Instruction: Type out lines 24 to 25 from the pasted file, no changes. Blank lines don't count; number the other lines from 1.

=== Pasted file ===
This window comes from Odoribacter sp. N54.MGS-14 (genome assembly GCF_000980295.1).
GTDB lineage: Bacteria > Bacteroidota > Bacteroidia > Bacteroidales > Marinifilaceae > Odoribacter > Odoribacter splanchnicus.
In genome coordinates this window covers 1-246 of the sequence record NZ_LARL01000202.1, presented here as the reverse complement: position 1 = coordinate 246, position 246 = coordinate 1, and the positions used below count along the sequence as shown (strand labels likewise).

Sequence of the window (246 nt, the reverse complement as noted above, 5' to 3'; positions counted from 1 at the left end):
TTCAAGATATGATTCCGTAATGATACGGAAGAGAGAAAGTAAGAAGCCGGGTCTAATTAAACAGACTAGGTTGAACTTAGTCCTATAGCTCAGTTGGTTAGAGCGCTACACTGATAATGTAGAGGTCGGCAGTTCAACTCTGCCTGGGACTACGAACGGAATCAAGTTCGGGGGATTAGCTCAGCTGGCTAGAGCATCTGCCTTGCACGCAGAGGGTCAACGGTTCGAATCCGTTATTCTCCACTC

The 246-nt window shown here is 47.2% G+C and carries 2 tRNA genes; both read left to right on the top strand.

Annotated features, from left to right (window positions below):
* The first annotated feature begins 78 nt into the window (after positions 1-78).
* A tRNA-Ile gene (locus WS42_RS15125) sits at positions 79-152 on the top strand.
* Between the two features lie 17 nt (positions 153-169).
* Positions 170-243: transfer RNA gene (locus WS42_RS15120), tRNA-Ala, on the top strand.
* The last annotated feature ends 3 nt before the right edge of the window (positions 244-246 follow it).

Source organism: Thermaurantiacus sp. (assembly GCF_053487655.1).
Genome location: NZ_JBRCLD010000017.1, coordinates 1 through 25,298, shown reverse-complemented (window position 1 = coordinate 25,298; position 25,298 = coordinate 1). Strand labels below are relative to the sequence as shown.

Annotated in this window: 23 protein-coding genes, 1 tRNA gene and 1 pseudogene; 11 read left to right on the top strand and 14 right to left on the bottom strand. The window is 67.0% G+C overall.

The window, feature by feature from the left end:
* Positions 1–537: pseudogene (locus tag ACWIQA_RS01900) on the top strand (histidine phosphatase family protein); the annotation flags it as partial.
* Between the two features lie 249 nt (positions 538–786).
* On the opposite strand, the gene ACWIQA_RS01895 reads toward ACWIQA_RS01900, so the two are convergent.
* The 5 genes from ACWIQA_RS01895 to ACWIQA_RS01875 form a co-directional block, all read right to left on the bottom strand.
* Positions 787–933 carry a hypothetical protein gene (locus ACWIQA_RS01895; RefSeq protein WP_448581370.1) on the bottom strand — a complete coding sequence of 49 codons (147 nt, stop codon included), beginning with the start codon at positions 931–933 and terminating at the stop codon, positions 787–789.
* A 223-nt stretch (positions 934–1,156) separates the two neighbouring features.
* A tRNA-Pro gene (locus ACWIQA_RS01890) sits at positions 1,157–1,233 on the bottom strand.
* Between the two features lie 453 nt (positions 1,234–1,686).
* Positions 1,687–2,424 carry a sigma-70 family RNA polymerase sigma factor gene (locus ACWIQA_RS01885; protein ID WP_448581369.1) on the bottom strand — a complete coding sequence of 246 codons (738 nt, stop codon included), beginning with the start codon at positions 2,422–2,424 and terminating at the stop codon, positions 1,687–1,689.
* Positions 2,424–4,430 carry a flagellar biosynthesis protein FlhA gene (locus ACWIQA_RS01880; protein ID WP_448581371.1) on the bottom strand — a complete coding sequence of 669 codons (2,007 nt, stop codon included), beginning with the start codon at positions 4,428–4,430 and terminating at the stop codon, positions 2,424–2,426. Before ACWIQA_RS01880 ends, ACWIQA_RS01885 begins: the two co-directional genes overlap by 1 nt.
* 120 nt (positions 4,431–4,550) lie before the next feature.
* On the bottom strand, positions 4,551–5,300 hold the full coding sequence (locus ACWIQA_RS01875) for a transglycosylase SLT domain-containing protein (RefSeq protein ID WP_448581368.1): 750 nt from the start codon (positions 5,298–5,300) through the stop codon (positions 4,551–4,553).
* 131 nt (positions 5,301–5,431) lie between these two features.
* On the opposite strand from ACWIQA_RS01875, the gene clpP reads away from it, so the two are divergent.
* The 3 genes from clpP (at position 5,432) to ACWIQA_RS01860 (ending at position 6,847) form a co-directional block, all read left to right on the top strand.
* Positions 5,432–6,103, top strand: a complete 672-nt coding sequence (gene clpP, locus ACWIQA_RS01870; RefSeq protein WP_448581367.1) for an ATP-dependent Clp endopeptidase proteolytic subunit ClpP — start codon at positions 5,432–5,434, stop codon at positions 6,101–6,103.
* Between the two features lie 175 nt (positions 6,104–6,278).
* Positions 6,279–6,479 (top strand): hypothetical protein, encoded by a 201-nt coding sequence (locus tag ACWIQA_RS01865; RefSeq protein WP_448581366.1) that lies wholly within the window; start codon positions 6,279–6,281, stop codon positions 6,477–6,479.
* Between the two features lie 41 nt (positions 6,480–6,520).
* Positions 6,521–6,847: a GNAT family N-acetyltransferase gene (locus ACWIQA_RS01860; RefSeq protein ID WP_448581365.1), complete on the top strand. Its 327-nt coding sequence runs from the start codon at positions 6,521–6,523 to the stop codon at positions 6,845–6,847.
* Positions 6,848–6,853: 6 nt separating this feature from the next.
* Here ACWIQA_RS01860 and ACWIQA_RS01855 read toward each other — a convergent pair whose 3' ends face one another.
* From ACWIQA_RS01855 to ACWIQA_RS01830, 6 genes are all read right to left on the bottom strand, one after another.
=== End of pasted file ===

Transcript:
* Between the two features lie 453 nt (positions 1,234–1,686).
* Positions 1,687–2,424 carry a sigma-70 family RNA polymerase sigma factor gene (locus ACWIQA_RS01885; protein ID WP_448581369.1) on the bottom strand — a complete coding sequence of 246 codons (738 nt, stop codon included), beginning with the start codon at positions 2,422–2,424 and terminating at the stop codon, positions 1,687–1,689.